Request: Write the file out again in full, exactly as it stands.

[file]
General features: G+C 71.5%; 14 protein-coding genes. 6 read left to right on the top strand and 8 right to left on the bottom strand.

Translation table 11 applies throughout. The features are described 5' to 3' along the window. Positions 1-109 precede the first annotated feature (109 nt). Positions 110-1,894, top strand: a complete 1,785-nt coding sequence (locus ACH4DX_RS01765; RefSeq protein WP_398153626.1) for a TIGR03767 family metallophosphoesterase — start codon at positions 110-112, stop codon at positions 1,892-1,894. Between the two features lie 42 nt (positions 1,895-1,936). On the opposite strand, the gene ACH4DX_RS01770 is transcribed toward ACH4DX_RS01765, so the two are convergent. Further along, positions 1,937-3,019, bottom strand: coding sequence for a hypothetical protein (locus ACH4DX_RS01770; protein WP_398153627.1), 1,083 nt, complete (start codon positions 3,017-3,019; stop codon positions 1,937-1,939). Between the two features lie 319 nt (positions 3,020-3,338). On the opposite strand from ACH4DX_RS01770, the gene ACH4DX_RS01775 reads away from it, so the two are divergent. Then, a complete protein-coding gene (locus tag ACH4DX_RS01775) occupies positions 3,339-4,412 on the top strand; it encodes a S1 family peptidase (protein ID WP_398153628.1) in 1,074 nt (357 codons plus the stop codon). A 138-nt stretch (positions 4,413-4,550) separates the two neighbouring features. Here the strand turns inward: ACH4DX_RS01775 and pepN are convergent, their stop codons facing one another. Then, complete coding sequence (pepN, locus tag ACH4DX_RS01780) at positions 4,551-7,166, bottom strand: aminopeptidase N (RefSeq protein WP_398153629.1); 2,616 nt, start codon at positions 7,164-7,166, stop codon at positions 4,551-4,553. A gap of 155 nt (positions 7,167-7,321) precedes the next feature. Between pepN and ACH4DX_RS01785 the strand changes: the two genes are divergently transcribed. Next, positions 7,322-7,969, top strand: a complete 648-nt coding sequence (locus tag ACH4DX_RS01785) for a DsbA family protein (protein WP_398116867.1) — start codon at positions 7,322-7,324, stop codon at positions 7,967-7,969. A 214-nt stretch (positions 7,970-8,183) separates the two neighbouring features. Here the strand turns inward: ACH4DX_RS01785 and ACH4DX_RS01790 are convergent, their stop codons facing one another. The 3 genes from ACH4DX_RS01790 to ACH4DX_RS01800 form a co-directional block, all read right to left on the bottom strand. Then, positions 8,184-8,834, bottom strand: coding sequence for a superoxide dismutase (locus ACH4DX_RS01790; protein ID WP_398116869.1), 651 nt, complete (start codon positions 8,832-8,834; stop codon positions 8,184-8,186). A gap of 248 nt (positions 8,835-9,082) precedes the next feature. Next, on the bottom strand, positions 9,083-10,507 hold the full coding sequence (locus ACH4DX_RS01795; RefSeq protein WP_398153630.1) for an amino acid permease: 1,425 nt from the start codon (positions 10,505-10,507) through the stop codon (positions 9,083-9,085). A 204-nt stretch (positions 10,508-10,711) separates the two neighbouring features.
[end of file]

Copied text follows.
General features: G+C 71.5%; 14 protein-coding genes. 6 read left to right on the top strand and 8 right to left on the bottom strand.

Translation table 11 applies throughout. The features are described 5' to 3' along the window. Positions 1-109 precede the first annotated feature (109 nt). Positions 110-1,894, top strand: a complete 1,785-nt coding sequence (locus ACH4DX_RS01765; RefSeq protein WP_398153626.1) for a TIGR03767 family metallophosphoesterase — start codon at positions 110-112, stop codon at positions 1,892-1,894. Between the two features lie 42 nt (positions 1,895-1,936). On the opposite strand, the gene ACH4DX_RS01770 is transcribed toward ACH4DX_RS01765, so the two are convergent. Further along, positions 1,937-3,019, bottom strand: coding sequence for a hypothetical protein (locus ACH4DX_RS01770; protein WP_398153627.1), 1,083 nt, complete (start codon positions 3,017-3,019; stop codon positions 1,937-1,939). Between the two features lie 319 nt (positions 3,020-3,338). On the opposite strand from ACH4DX_RS01770, the gene ACH4DX_RS01775 reads away from it, so the two are divergent. Then, a complete protein-coding gene (locus tag ACH4DX_RS01775) occupies positions 3,339-4,412 on the top strand; it encodes a S1 family peptidase (protein ID WP_398153628.1) in 1,074 nt (357 codons plus the stop codon). A 138-nt stretch (positions 4,413-4,550) separates the two neighbouring features. Here the strand turns inward: ACH4DX_RS01775 and pepN are convergent, their stop codons facing one another. Then, complete coding sequence (pepN, locus tag ACH4DX_RS01780) at positions 4,551-7,166, bottom strand: aminopeptidase N (RefSeq protein WP_398153629.1); 2,616 nt, start codon at positions 7,164-7,166, stop codon at positions 4,551-4,553. A gap of 155 nt (positions 7,167-7,321) precedes the next feature. Between pepN and ACH4DX_RS01785 the strand changes: the two genes are divergently transcribed. Next, positions 7,322-7,969, top strand: a complete 648-nt coding sequence (locus tag ACH4DX_RS01785) for a DsbA family protein (protein WP_398116867.1) — start codon at positions 7,322-7,324, stop codon at positions 7,967-7,969. A 214-nt stretch (positions 7,970-8,183) separates the two neighbouring features. Here the strand turns inward: ACH4DX_RS01785 and ACH4DX_RS01790 are convergent, their stop codons facing one another. The 3 genes from ACH4DX_RS01790 to ACH4DX_RS01800 form a co-directional block, all read right to left on the bottom strand. Then, positions 8,184-8,834, bottom strand: coding sequence for a superoxide dismutase (locus ACH4DX_RS01790; protein ID WP_398116869.1), 651 nt, complete (start codon positions 8,832-8,834; stop codon positions 8,184-8,186). A gap of 248 nt (positions 8,835-9,082) precedes the next feature. Next, on the bottom strand, positions 9,083-10,507 hold the full coding sequence (locus ACH4DX_RS01795; RefSeq protein WP_398153630.1) for an amino acid permease: 1,425 nt from the start codon (positions 10,505-10,507) through the stop codon (positions 9,083-9,085). A 204-nt stretch (positions 10,508-10,711) separates the two neighbouring features.